The botanical effect of pasturing upon the native grasses



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Introduction: The importance of the stock interest in Kansas justifies a thorough and careful study of the pasture grasses, and if possible to improve them or at least to protect what we have. It is a fact that the tame and cultivated grasses have an important place, yet in my estimation they will never replace the natural grasses, especially for resistance, and abundance of feed and on the rocky side hill or dry upland. My observations extended over the three pasturing seasons of 1903, 1904 and 1905, each year over the same group of pastures. These groups contained several thousand acres in each, taking in as many varieties of pasture as possible, and in this respect it would be hard to excel in any other part of the state. The largest group of pastures were the C.P. Dewey range south of Manhattan in Riley and Geary counties, though not as large there were many others in that section. The group I designated as group C. The next group I worked with was north-east of Manhattan in Pottawatomie county, group B. This contained a large variety of pastures, especially the sand. The next and last, group A, was north-west of Manhattan in Riley county, this was practically the same as the south-east, group C. I found that in many instances that the three groups especially the individual pastures in each group, that what was true or one was true of all.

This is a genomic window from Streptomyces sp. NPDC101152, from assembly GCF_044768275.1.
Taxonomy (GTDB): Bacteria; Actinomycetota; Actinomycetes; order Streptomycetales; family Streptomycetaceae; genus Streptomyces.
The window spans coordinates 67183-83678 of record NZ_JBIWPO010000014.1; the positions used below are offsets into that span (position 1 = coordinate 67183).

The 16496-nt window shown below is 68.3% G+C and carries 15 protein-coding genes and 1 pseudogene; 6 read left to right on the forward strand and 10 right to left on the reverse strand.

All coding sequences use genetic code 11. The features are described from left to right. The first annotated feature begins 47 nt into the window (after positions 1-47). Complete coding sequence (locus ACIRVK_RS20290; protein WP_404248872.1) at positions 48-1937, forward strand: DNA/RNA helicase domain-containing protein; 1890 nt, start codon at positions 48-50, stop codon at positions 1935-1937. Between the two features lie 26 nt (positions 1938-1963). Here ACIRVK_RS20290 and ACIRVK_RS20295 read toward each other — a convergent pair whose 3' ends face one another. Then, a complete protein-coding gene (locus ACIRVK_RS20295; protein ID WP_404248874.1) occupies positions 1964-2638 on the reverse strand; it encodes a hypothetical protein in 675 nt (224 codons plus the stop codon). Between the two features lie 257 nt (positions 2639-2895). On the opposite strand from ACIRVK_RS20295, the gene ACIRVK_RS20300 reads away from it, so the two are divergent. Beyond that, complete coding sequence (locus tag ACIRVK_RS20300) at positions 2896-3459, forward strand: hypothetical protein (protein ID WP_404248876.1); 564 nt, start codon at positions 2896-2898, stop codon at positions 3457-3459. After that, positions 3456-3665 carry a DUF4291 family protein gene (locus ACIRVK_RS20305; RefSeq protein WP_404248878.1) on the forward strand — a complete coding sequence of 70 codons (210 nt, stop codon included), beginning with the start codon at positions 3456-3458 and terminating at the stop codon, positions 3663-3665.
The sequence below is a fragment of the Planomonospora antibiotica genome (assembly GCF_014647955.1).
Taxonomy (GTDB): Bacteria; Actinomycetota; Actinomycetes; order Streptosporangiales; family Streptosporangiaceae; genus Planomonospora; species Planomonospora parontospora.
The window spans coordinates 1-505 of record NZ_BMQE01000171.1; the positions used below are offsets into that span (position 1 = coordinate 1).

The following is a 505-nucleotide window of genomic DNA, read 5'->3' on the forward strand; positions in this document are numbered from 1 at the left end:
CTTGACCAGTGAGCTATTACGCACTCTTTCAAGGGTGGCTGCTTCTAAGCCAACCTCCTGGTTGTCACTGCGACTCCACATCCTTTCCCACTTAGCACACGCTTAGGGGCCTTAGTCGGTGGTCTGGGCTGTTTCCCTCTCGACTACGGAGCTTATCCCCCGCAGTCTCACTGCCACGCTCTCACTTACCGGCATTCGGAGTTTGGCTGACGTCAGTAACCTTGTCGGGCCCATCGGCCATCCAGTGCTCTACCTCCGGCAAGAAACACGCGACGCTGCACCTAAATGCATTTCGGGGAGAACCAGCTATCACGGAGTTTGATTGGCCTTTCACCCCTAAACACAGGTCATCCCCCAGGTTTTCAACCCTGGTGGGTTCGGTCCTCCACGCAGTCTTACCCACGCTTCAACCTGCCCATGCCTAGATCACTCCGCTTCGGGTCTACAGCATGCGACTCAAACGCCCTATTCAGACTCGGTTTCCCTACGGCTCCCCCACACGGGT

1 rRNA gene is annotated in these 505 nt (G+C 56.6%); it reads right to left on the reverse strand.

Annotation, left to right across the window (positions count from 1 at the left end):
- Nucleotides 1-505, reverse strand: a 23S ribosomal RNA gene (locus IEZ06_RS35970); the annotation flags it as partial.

Citation: Cooley, Perry Alfred. The botanical effect of pasturing upon the native grasses. Senior thesis, Kansas State Agricultural College, 1906.
Morse Department of Special Collections


Pasture, Grasses, Riley County, Pottawatomie County, Kansas